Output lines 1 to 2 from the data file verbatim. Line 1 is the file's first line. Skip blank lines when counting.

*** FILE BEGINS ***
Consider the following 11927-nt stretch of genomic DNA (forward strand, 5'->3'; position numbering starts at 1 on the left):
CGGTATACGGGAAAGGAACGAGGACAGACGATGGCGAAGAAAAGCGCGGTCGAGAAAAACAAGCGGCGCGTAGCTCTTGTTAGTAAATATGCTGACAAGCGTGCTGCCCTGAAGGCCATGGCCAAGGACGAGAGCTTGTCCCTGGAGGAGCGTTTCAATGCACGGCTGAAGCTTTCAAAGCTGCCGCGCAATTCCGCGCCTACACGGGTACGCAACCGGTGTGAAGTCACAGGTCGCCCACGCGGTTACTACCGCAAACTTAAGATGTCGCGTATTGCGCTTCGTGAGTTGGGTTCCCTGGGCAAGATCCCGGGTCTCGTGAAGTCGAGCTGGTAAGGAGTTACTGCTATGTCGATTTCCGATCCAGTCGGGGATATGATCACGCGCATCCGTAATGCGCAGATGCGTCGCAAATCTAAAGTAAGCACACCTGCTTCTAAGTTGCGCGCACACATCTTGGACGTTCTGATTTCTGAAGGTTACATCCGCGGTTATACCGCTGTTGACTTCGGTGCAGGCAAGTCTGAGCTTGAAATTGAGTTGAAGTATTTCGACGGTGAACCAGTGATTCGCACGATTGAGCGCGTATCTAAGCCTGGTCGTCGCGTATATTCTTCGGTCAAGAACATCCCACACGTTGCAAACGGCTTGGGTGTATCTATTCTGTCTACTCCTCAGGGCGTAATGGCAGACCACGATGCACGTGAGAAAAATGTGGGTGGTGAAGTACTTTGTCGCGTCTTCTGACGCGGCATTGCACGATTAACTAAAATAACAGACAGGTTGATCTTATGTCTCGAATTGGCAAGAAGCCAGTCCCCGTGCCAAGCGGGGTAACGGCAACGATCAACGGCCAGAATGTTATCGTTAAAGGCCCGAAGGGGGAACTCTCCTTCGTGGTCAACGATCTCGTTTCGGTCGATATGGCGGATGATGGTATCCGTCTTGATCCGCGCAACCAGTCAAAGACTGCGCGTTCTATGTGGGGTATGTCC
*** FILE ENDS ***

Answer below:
Consider the following 11927-nt stretch of genomic DNA (forward strand, 5'->3'; position numbering starts at 1 on the left):
CGGTATACGGGAAAGGAACGAGGACAGACGATGGCGAAGAAAAGCGCGGTCGAGAAAAACAAGCGGCGCGTAGCTCTTGTTAGTAAATATGCTGACAAGCGTGCTGCCCTGAAGGCCATGGCCAAGGACGAGAGCTTGTCCCTGGAGGAGCGTTTCAATGCACGGCTGAAGCTTTCAAAGCTGCCGCGCAATTCCGCGCCTACACGGGTACGCAACCGGTGTGAAGTCACAGGTCGCCCACGCGGTTACTACCGCAAACTTAAGATGTCGCGTATTGCGCTTCGTGAGTTGGGTTCCCTGGGCAAGATCCCGGGTCTCGTGAAGTCGAGCTGGTAAGGAGTTACTGCTATGTCGATTTCCGATCCAGTCGGGGATATGATCACGCGCATCCGTAATGCGCAGATGCGTCGCAAATCTAAAGTAAGCACACCTGCTTCTAAGTTGCGCGCACACATCTTGGACGTTCTGATTTCTGAAGGTTACATCCGCGGTTATACCGCTGTTGACTTCGGTGCAGGCAAGTCTGAGCTTGAAATTGAGTTGAAGTATTTCGACGGTGAACCAGTGATTCGCACGATTGAGCGCGTATCTAAGCCTGGTCGTCGCGTATATTCTTCGGTCAAGAACATCCCACACGTTGCAAACGGCTTGGGTGTATCTATTCTGTCTACTCCTCAGGGCGTAATGGCAGACCACGATGCACGTGAGAAAAATGTGGGTGGTGAAGTACTTTGTCGCGTCTTCTGACGCGGCATTGCACGATTAACTAAAATAACAGACAGGTTGATCTTATGTCTCGAATTGGCAAGAAGCCAGTCCCCGTGCCAAGCGGGGTAACGGCAACGATCAACGGCCAGAATGTTATCGTTAAAGGCCCGAAGGGGGAACTCTCCTTCGTGGTCAACGATCTCGTTTCGGTCGATATGGCGGATGATGGTATCCGTCTTGATCCGCGCAACCAGTCAAAGACTGCGCGTTCTATGTGGGGTATGTCC